The opening event will run from 2 - 5PM as planned. The exhibition will then be open until 27th October, 11AM - 6PM (closed Tuesdays). See further details below.
Concerning ritual, seasonality and the unknown.
Not Just Collective welcomes you to the opening of our new exhibition as part of the Independents Biennial.
Drawing on traditional customs while looking towards an uncertain future, what are our modern rituals? What do they mean for us as individuals, and for society local and global? How do we create meaning through secularism or religious syncretism?
Not Just Collective is a group of creative practitioners based mainly in Merseyside, with some participants further afield. The group was originally formed by Liverpool Biennial volunteers in 2012, though membership has evolved over the years so that most of the present group have no Biennial connection. We also regularly invite other artists to exhibit with us. Our first exhibition was held in Domino Gallery in 2013, and since then we have held a series of exhibitions in galleries and non-traditional spaces throughout the region. Some of our more unusual venues include the Williamson Tunnels, a terraced house in Toxteth, and a community garden space in Aigburth, in which we are currently exhibiting work that responds to the environment, and will survive or succumb to the elements over time.
2018 has been our busiest year, beginning with an exhibition at the Tapestry entitled Thresholds: The Adjacent Possible. This show featured Liverpool based artists alongside those from across the UK, Europe, Asia and the USA.
Building upon this success, we worked with local Councillors to secure our residency in Aigburth's Fulwood Community Gardens. The residency was launched with a festival of music, poetry, storytelling and art, with local creative businesses selling handmade items, and arts activities for visitors to try. A second event at the gardens was held recently, with an expanded collection of installed works. Our 'Resilience Picnic' marked the international "Rise For Climate" day on 8th September (https://riseforclimate.org/), and we welcomed the public with a food share, poetry, singing and environmentally-focused discussion.
We have one further event planned at the gardens, on 21st October. This event featuring mainly spoken-word performance will mark the end of the year's activities, and will link the Fulwood residency with the exhibition at George Henry Lee’s.
This exhibition, running between the weekend of the Autumnal Equinox (22nd/23rd September) to the 27th October (near Halloween/Samhain/All Saints' Day), is titled Where the Veil is Thin, referring to the idea that at this time of year, the boundaries between worlds are more easily breached. Whether magickal practitioner, observer or atheist, this concept is undeniably part of our history and our popular culture. As the skies darken and the nights grow long, we are wont to wonder on what may go unnoticed in the shadows. As modern city-dwellers we do not gather an agricultural harvest, but we may take stock of the year and prepare for things to come.
It seems that 'ritual' has made a resurgence in public consciousness. Both the BBC and Channel Four have current or recent series on the subject, and Light Night Liverpool have just announced that Ritual will be the theme for their 2019 events. Perhaps in a society where many of us feel less bound to traditional (capitalist?) rites of passage - get married, get a house, have some kids - or at least, those rites of passage may not occur in traditional order, we look to find new meaning in old symbols. But where, in a world of climate change, where one UK season could be barely distinguishable from another, do seasonal celebrations fit in? Can we celebrate harvest-time when so many in our own country and others face food insecurity, poverty or starvation?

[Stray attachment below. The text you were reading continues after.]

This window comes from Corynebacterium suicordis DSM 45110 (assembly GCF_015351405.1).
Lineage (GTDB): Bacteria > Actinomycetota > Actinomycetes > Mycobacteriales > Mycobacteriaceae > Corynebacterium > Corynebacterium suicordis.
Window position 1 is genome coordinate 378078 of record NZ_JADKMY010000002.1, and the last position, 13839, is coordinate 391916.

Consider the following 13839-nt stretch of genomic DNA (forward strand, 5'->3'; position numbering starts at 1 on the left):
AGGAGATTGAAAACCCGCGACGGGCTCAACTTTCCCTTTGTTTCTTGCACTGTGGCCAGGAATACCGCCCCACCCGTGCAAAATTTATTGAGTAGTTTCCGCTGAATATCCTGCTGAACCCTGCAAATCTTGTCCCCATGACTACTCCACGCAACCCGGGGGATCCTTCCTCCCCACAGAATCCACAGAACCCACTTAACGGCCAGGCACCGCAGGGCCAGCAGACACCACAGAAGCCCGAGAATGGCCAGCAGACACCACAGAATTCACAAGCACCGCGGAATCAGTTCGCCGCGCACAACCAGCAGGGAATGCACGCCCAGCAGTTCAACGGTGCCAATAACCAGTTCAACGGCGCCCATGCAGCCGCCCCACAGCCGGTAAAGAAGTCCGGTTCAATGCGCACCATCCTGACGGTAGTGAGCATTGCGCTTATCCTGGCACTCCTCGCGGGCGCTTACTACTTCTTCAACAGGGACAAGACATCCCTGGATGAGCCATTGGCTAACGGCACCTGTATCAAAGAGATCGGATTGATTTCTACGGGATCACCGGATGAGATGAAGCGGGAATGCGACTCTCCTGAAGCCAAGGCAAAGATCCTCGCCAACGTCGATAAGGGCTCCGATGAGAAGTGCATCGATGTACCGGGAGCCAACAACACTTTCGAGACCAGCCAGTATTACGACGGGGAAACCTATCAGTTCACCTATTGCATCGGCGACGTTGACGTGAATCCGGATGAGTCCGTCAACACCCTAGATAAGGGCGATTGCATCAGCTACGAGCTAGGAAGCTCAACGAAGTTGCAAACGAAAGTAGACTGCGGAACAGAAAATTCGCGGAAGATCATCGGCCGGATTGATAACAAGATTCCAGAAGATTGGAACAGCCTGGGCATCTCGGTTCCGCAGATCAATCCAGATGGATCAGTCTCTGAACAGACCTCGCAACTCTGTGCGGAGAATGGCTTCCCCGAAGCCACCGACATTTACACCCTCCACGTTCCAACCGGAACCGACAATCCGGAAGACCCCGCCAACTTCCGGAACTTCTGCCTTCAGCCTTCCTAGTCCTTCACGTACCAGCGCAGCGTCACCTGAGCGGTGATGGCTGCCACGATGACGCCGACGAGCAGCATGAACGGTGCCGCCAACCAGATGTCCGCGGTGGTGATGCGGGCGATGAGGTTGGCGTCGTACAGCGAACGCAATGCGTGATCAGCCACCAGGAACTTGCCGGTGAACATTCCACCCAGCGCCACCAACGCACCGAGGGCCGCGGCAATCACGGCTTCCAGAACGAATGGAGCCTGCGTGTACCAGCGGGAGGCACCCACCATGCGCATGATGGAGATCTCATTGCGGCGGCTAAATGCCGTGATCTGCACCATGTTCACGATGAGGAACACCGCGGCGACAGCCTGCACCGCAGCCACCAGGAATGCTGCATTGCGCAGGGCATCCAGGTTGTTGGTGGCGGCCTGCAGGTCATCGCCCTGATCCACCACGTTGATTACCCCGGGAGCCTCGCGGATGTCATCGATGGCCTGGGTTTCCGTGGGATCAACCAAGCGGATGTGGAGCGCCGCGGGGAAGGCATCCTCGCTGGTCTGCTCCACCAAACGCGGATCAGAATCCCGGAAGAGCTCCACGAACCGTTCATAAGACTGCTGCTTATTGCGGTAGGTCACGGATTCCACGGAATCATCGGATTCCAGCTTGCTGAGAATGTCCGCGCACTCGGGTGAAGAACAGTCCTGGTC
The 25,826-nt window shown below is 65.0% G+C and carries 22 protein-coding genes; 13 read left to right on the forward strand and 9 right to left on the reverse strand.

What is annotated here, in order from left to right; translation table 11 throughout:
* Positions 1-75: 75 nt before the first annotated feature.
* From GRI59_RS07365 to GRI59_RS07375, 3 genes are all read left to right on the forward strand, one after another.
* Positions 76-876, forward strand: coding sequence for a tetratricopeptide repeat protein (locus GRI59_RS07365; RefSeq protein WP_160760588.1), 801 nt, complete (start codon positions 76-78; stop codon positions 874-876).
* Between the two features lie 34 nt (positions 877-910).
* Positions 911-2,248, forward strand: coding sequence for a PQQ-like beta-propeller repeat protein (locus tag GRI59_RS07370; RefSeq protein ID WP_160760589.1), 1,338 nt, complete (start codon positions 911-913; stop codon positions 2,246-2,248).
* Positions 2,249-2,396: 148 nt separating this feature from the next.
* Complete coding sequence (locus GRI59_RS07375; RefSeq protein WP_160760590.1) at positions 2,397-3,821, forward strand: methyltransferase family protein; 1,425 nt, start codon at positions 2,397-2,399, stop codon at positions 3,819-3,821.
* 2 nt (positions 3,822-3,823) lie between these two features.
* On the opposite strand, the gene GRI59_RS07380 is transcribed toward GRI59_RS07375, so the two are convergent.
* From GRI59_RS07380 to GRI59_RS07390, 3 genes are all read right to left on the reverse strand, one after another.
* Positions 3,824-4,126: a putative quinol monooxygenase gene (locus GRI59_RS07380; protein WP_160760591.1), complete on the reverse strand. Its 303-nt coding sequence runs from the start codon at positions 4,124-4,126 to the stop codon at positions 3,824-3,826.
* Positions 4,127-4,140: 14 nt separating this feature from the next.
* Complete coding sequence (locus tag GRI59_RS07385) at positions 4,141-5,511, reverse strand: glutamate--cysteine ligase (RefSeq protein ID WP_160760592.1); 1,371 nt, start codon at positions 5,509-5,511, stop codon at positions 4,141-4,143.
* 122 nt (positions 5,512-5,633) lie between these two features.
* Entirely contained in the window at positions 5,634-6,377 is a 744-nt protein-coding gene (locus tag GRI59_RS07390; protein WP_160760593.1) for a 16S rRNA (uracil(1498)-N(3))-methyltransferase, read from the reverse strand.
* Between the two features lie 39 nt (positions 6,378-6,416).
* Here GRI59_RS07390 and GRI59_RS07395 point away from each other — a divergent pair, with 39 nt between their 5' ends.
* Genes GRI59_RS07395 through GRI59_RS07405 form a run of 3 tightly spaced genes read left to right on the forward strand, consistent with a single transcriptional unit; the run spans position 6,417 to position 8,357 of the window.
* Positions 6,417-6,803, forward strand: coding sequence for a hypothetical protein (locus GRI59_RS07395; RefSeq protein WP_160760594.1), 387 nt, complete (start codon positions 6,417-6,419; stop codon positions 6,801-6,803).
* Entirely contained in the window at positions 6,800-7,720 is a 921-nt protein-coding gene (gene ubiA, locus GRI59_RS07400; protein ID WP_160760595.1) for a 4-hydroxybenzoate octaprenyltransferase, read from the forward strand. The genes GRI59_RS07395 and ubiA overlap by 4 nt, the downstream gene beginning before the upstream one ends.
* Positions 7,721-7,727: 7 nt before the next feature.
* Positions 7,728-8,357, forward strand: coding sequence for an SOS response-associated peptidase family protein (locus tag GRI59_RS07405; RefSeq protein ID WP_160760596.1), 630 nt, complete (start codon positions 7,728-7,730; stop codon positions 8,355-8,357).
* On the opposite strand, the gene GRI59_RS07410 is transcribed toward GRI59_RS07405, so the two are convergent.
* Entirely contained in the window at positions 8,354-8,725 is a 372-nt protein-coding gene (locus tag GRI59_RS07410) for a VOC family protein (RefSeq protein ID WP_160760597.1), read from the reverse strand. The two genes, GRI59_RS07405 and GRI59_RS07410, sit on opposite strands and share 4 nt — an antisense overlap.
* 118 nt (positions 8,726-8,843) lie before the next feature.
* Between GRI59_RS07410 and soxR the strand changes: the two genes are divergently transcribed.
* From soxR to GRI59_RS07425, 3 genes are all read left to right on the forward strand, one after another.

Artists exhibiting as part of Where the Veil is Thin include:
Robert Harrison's photographic series is influenced by Breton and Soupault's novel The Magnetic Fields, credited as the first work of literary Surrealism. The Surrealists believed that when the mind is allowed to drift into a dream-like state, it reveals truths that lie hidden beneath consciousness. Through this we find an alternative reality, one that our conscious mind seeks to suppress, manifesting as an escape from the stresses and strains of modern life, or the discovery of repressed sexual desires.
Tony O'Connell's work plays on the imagery of folklore, tarot, dreams and the pagan roots of the tradition of Morris dancing. Formed spontaneously, the symbolism in these images may seem partially recognisable, though any underlying meaning may not be fully understood. O'Connell investigates the artistic process, and questions whether an artist needs necessarily to be able to fully rationalise their own thought process.
In creating the same image over and over again, Patrick O'Rourke will explore the ritualisation of the act of drawing. The objects that constitute each work have a narrative unknowable to the viewer, but suggesting a personal iconography tied to memory and loss.
Nicola Roscoe-Calvert's work concerns history, folklore, literature, and the interplay between the natural and urban environment. Her sculptural assemblage Ill Eye, Ill Tongue was created to mark the 400 year anniversary of the Lancashire Witch Trials, and examines religious syncretism and the percieved threat of "the other". Aesthetically the work is tied to witch bottles, apotropaic objects sometimes concealed in the hearth or threshold of a home.
Skye Shadowlight, originally from Texas and now based in West Yorkshire, is a recent recipient of the Square Peg Bursary. Previous work has centred around the rebuilding of memory, familial relationships and personal symbolism.